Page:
block inlays

Now it’s time to play “VoV?”

What’s VoV?  It means “VOS or Vintage” and it’s the exciting new TV game show that’s sweeping the nation. Kind of like “Numberwang”.  

The object is to look at a photograph of a guitar and using your guitar-looking skills, determine if the instrument is a real vintage guitar or a cleverly deceptive reproduction (aka “VOS”).

First up:  This lovely Gibson ES-335.  

The evidence:  

Hmm, let’s see.  It might be Mid-60s?  With the block inlays, pre-1968 style knobs and nylon saddles.  

So what do you say?  VOS or Vintage?

2015 Gibson Les Paul Deluxe Review 

Rating: ⋆ ⋆ ⋆ ⋆ ⋆
Price: around £1, 300 / $2, 004 

I recently became a new owner of a Gibson Les Paul, something I had been anticipating for a long while. The Les Paul in question is a 2015 Les Paul Deluxe, part of the Les Paul 100th anniversary collection.
The guitar is beautiful to say the least. I got my hands on the beautiful wine red finish model, which has always been a favourite Les Paul finish of mine. The initial experience of holding it alludes to its power, it felt heavy and undeniably well made. Up to this point I had been more of a Fender player, and holding the wide Gibson neck took a little bit of getting used to, but once I did it began to feel comfortable and natural.
The guitar is abundant with little unique details. Along with the classic favourites such as the block pearl inlays, the 2015 LP Deluxe has many little bits and bobs making it unusual and special. Firstly, the ‘Les Paul’ logo on the headstock is different to the script on a classic Les Paul, on the 2015 LP it looks as though Les Paul himself has come up and signed the headstock, preceding the ‘100’ at the end of the signature, which obviously hints to the 100 years of Lester William ‘Les Paul’ Polsfuss. The back of the headstock features a discreet hologram of Les Paul waving, to ensure the authenticity of the instrument. Above said hologram is the Gibson G Force automatic tuner, the details of which I will get to later. To add to the importance of this anniversary model, the 2015 LP Deluxe comes snug in its own gold coloured hard case.

The 2015 Les Paul Deluxe isn’t all bells and whistles however, it does pack a punch when plugged into an amplifier.
The sustain on this Les Paul is definitely the best I’ve experienced with my other guitars, it is easy to control and does last for a long time! The pickups (New LP Mini Humbuckers) really do live up to the name and give one hell of a performance. There is virtually no hum from the pickups, and they handle distortion extremely well, with that wholesome tone to match. The beauty of this instrument is in its versatility. The 2015 Les Paul Deluxe can sound like you’re rocking out Glastonbury or noodling around in a small blues bar. What I really love is that, even without chorus, the Les Paul sounds like you’re playing in a church, it brings its own atmosphere.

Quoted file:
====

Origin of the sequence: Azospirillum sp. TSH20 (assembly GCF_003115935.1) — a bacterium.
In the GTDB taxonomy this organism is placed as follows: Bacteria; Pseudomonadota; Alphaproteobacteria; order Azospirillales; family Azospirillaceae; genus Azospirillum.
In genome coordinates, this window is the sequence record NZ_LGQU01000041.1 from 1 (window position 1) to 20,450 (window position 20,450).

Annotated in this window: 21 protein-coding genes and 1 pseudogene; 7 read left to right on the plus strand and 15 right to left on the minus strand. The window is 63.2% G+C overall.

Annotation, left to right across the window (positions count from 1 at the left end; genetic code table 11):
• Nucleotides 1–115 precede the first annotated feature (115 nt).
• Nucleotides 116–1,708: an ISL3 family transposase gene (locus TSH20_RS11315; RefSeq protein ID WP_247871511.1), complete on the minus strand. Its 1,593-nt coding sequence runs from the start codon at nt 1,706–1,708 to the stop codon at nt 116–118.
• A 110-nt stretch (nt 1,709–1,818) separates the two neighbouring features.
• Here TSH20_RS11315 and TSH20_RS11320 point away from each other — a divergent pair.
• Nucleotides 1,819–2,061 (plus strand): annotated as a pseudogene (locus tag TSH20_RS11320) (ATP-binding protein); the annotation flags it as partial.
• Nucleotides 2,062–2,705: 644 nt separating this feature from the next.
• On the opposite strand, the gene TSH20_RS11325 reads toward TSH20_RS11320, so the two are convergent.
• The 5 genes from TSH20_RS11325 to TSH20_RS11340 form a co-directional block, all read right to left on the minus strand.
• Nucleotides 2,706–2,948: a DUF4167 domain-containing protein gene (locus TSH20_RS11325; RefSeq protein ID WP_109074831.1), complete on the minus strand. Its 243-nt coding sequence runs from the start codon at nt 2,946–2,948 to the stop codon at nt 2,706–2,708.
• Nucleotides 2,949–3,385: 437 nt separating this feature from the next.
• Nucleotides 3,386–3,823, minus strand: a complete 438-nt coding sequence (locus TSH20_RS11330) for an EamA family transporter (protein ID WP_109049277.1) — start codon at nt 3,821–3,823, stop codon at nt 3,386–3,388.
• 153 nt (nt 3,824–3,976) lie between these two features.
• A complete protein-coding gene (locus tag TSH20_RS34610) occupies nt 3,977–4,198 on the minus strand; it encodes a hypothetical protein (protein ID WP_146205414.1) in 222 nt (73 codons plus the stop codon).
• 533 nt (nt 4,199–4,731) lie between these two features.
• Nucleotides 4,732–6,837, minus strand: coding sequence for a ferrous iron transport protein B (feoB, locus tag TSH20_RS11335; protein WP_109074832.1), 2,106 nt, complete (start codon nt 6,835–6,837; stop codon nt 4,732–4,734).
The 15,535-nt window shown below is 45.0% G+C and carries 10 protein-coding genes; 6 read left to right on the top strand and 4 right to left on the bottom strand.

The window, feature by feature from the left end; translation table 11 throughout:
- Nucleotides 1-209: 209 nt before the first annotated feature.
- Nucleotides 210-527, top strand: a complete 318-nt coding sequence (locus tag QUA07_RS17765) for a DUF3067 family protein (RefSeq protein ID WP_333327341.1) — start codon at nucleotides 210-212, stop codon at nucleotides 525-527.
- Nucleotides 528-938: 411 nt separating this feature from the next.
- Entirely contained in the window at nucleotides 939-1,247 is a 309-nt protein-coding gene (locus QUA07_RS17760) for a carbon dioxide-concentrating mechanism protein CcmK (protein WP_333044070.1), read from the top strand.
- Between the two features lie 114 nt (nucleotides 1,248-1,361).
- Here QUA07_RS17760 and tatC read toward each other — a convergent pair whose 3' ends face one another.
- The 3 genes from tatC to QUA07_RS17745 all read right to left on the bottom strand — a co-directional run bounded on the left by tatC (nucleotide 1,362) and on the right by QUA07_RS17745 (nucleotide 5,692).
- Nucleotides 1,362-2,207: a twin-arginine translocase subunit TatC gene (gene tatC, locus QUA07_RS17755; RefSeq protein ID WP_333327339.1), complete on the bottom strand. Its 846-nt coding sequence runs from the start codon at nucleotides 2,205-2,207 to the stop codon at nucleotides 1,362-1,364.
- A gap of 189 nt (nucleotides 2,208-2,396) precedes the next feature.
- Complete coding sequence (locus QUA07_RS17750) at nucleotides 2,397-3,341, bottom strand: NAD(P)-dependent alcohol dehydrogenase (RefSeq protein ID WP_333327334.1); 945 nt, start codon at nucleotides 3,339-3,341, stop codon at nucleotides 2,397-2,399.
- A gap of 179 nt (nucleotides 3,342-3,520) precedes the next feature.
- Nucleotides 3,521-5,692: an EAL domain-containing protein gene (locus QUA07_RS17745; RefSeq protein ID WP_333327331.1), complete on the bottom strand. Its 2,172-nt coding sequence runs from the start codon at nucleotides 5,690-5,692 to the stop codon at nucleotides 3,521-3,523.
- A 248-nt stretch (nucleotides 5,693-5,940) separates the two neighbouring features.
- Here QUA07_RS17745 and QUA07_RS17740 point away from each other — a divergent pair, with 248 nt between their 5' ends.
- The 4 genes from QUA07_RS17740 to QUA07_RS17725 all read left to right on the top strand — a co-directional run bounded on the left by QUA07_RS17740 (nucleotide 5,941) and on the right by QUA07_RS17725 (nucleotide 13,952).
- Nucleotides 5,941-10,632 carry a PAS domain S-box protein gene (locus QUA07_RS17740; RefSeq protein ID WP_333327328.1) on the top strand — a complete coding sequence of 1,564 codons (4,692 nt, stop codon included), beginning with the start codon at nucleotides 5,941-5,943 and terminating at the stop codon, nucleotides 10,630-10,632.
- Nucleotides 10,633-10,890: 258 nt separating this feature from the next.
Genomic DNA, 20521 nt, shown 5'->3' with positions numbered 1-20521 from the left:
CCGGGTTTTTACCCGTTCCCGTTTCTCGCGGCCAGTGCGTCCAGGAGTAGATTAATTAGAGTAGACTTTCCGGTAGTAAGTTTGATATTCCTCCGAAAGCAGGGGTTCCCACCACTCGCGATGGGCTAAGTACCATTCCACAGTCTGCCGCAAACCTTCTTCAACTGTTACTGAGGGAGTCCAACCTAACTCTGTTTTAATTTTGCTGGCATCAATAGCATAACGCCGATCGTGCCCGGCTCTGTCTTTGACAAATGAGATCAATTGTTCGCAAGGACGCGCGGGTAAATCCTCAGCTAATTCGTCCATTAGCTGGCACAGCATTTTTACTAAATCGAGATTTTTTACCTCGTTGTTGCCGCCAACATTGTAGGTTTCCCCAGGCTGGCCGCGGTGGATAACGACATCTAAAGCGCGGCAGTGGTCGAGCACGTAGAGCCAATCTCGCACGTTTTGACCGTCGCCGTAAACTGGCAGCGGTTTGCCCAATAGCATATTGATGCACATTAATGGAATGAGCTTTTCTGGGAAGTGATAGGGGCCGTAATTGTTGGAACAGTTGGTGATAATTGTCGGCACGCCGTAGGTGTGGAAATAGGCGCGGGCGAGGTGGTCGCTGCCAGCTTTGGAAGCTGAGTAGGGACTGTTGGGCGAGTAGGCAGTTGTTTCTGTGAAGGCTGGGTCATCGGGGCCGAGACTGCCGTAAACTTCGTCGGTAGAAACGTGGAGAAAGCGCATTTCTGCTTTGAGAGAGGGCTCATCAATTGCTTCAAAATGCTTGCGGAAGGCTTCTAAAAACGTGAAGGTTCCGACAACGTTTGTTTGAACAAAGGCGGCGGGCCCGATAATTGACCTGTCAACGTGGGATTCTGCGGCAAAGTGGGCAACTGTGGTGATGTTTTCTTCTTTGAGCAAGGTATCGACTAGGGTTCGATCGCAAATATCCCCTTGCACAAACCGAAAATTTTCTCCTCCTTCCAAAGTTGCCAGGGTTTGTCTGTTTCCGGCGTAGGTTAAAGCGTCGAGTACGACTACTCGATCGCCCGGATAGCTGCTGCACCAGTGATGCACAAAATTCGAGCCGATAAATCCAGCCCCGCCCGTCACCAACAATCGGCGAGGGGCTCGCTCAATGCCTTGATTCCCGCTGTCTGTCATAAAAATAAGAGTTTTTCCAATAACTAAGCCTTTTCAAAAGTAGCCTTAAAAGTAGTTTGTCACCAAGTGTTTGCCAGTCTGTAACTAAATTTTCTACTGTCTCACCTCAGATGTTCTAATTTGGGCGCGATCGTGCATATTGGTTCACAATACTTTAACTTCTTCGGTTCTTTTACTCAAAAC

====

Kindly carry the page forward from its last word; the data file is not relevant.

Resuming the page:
Lastly, the Gibson G Force. I was a little bit apprehensive about this gadget at first…a guitar that tunes itself! Whatever next?! However, it is actually really useful. If you are someone like me, who is incessantly lazy and finds tuning up a real chore, then this is really helpful. All you need to do is turn the G Force on and strum, the machine heads will spin (which is really fun to watch and I still find rather exciting) and tune the guitar, the G Force will only turn off when the instrument is tuned. You can also set the G Force to different tunings, whatever your heart desires.

So, go forth and try this lil beauty out. You will not be disappointed.  


My buddy Sean Pinchin showed up for his gig in Toronto this weekend with a GORGEOUS new Gibson Custom Shop ES-330 VOS.  He usual plays a 1932 National Triolian, so this was quite different for him.

I am partial to 330s because I love P-90s, and, more importantly, because I love light guitars.  Unlike the 335, the 330 is fully holow - there’s no “center block” of wood in a 330.  The center block was Gibson’s innovation (on top of their inventing the thinline to begin with!), to stop the uncontrollable feedback that would happen when people began amplifying archtops in the 1930s right though to the invention of the solid body electric guitar (for which several people including Paul Bigsby, Leo Fender and Les Paul, share the credit).  The Gibson Thinlines (ES-330, 335, 345, 355) came out in 1959 - and they started out with dot markers on the fretboard, changing to block inlays around 1963.  So if you see a vintage ES thinline line with dot markers, you know it is one of the earliest Gibson’s Thinlines.  Another thing to look for is the over-sized pickguard on the very earliest 335s.  Gibson was not sure if the line would succeed so they didn’t want to retool for nothing if the line failed to sell. So on the very earliest 335s they borrowed an existing pickguard from another model…but it was WAY too big.  If you ever see a 335 with a pickguard that reaches back past the bridge, it’s probably a ‘59 or a '60 and is therefore worth a f*cking fortune!  :D

Anyhoo:  Sean’s new 330 VOS looked and sounded stunning.